Three years ago my parents passed me on a set of rusty keys. These keys had been sitting for the last two decades in a drawer in their condo’s basement without anyone taking a particular interest in them. I had just returned from London and shared with them my thoughts on a recent visit to an exhibition about Palestinian refugees in central London. The exhibition curated images of items Palestinians were able to carry with them into exile during the 1948 Nakba. Whilst walking through the exhibition space I was moved by how many Palestinian families held onto keys to their now occupied or destroyed homes as symbols for their right to return to their ancestral homeland. Reading about how common the act of passing of such keys has become, how it has transformed into a tradition amongst Palestinian refugees in an effort to continue their narrative and claims to land, forced me to consider how we as displaced community deal (or don’t) with our past.
As Eelam Tamil refugees we never fostered a culture of memorialization of our many displacements. Instead, we were fast to divorce experiences from our present and safely tuck them away until they were so far removed from our everyday that they no more appeared as ours. My parents, just as many other refugee parents, covered them with dust and silence. It became a common way of narrating our past; a way of disconnecting generations of displaced people from understanding their present through a conscious engagement with their past. My parents didn’t have any answers as to why we as a community never learnt to deal with the trauma we share with Palestinians. All I knew is that they raised me with the belief that the pain of the past should end with them. Though I could clearly read from their eyes that they saw a reflection of themselves in the stories of Palestinian refugees, they weren’t able to reason as to why many Palestinians chose to remember as an act of resistance whilst we chose to forget as an act of survival.
That same weekend, hours before I was about to return to my second exile in London, my parents called me over for a Hindu poosai. They blessed me in a familiar Saiva ritual parents conduct when their children leave home before handing me over that set of rusty keys that was until then sitting unnoticed in their basement. “These keys to our home in Jaffna are now yours,” they said. “We know you’ll keep them safe until the day we’ll be free.” I was taken by surprise. I didn’t think they’d be moved by my reflections so quickly to action; to understand the importance of passing on these histories; to include us, children of exile, into their narratives. It turned out to be an emotional ceremony for all of us. I safely packed the keys into my backpack and took them on another journey. From one exile to another.
Three years later, these keys to my ancestral home still accompany me despite that its doors have long been replaced, locks exchanged and window frames stolen. Though there is little left of the home to which Amma locked the doors thirty-two years ago before unassumingly departing for a life in exile; though this key has no more than symbolic rather than material value, I still carry it with me wherever my body moves to. As a son of exile, I hold onto it like I hold onto the few remains of our past: family photos that have survived war and genocide, as well my European passport: a passport that was, similar as to that distant “homeland,” never meant to be that of stateless children.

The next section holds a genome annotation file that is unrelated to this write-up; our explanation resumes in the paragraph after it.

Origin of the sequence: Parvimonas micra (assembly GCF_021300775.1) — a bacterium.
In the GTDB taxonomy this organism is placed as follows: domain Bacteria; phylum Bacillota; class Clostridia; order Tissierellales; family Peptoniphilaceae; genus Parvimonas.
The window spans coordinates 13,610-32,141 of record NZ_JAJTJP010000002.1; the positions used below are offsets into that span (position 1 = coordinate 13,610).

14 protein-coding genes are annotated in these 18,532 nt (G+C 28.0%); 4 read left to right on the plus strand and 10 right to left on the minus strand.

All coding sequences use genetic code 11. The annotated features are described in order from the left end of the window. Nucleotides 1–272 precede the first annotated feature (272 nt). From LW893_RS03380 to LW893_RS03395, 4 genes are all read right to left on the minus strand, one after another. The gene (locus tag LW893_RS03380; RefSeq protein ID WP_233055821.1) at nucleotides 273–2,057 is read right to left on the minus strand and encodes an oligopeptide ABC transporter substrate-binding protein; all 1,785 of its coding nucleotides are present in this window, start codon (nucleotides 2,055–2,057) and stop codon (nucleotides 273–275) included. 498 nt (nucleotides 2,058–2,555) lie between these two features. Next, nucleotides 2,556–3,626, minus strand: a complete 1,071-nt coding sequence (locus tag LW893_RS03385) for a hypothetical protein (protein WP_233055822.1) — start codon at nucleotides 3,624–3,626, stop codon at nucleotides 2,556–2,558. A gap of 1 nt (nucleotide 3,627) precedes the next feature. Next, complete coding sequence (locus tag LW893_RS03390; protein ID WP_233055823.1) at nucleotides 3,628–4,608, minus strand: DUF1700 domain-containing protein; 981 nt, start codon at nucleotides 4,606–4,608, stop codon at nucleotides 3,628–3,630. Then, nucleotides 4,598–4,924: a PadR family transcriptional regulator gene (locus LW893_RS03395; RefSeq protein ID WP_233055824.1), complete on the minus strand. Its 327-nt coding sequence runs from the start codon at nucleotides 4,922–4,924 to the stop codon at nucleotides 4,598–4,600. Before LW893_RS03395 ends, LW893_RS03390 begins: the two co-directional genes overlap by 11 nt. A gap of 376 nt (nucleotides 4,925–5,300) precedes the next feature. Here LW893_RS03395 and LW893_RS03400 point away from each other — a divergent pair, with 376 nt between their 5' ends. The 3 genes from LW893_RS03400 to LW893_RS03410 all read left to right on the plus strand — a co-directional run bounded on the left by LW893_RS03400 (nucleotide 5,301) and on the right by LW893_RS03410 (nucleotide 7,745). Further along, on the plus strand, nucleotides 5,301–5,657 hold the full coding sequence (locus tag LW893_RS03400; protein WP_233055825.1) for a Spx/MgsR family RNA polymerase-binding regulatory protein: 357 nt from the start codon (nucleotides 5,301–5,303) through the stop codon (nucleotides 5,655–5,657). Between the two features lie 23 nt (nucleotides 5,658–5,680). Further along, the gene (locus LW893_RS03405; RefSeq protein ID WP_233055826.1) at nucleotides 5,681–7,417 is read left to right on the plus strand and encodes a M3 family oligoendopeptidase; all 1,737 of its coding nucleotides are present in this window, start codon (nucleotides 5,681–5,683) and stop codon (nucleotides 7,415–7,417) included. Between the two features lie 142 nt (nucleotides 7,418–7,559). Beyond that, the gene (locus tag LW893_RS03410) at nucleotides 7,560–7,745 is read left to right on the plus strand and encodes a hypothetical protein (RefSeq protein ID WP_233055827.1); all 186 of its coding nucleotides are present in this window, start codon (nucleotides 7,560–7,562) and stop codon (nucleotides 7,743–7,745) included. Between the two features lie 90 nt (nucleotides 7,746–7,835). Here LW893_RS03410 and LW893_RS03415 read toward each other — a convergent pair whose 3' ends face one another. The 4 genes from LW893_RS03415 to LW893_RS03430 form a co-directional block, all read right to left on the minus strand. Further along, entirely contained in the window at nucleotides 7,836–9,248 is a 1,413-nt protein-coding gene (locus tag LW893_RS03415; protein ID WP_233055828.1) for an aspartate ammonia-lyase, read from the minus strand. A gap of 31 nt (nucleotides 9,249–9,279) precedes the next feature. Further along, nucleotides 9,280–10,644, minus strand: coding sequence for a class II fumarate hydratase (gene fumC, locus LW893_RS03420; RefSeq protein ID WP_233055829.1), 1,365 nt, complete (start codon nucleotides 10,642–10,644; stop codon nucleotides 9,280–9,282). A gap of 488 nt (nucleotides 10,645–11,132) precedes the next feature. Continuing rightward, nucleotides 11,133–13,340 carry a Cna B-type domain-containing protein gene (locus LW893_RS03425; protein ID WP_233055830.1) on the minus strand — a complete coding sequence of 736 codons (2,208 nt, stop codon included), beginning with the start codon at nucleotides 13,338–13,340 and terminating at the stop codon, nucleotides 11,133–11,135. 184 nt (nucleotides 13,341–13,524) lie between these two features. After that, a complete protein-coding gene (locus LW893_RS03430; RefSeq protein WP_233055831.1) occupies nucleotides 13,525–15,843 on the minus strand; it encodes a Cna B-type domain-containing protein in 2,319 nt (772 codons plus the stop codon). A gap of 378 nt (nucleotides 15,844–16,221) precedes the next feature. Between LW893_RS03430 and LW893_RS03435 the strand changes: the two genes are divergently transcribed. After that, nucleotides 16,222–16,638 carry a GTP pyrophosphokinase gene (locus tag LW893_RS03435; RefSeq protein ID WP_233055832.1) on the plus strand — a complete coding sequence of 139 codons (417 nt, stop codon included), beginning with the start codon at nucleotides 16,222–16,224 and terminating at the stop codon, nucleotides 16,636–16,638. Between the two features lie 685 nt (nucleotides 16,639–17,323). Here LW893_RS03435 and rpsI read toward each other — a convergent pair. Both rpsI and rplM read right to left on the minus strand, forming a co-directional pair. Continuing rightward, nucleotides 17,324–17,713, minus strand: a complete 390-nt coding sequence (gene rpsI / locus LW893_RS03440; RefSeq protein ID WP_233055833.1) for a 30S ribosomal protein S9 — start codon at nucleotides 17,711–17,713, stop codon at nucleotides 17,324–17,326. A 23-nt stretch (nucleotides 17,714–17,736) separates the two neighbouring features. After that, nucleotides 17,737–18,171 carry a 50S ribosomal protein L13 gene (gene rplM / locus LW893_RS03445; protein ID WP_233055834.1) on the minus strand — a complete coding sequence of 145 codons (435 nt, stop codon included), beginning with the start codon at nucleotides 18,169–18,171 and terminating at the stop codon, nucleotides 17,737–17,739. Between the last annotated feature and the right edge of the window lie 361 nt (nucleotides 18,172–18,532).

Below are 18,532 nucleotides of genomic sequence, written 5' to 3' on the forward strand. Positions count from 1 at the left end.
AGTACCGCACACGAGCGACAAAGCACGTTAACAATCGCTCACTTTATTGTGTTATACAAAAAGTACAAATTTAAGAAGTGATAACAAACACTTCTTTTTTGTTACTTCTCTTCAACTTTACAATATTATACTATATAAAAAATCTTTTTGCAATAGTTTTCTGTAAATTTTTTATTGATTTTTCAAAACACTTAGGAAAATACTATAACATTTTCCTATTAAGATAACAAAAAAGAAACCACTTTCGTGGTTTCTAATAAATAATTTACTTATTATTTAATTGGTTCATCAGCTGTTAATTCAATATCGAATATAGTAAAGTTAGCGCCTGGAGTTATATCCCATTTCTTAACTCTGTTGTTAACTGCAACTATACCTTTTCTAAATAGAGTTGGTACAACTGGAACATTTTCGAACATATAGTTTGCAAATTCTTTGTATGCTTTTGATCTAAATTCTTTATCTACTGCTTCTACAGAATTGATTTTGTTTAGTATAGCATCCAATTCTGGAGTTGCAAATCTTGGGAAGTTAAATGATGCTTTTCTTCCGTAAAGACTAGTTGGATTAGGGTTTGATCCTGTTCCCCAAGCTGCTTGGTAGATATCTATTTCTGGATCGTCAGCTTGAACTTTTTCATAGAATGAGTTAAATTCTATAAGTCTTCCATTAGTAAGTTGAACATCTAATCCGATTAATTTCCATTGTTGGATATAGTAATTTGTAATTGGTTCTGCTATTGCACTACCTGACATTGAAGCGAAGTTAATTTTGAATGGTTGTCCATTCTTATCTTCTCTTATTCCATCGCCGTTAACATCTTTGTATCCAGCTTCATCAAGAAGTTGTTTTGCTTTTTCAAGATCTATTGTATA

As displaced people we are often told that we have no stakes or say in affairs anywhere, neither here nor there; that all that is left of us are shadows; that all we have left are memories. But for many of us, not even these memories are meant to be ours. We are told that our bodies are pawns for others; that we ourselves have no rights or claims to make. And we quickly start to believe their words since we are rarely told differently. We believe in the right to return, the right to heal, the right to meet our losses. But that right is never ours. It’s always that of others. We see ourselves in other displaced people, yet we are scared to articulate these sentiments, to claim them for ourselves. It always seems safer to read our our own tragedies through a third enunciator, someone whose losses are more accepted, more prominent than your own. Our stories seem too dated to us, too collective for them to be special; already written up by others, mostly white people; for no one to have the patience to listen to the intricacies of our many losses; for no one to be interested to hear from us beyond sensationalist reporting, for no one to want to hear the length and depth of our melancholy; for no one to acknowledge that displacement sinks into our genes. But each of our stories is different and valid on its own merit, with or without outside listeners; with or without patience.
The past lives on with us, within all of us. The Eelam my parents never had the chance to say farewell to is never going to be the Eelam I will (hopefully) one day meet. That Eelam has been lost to all of us. Yet its memories continue to live within us through them, providing us with layers of memories to experience the landscapes and geographies that were stolen from us. I hold onto the little treasures left of our past to struggle against my own erasure, to struggle against forgetting what is also ours. To carry these keys with me is to never forget why I am here, between exiles, why we are here, why our yesterday is for often still our today. The right to return on our own terms — against the interests of others — is never just that of others. It is also ours, irrespective of how much we are erased from the equation; irrespective of how much we are an inconvenience to everyone — except to ourselves.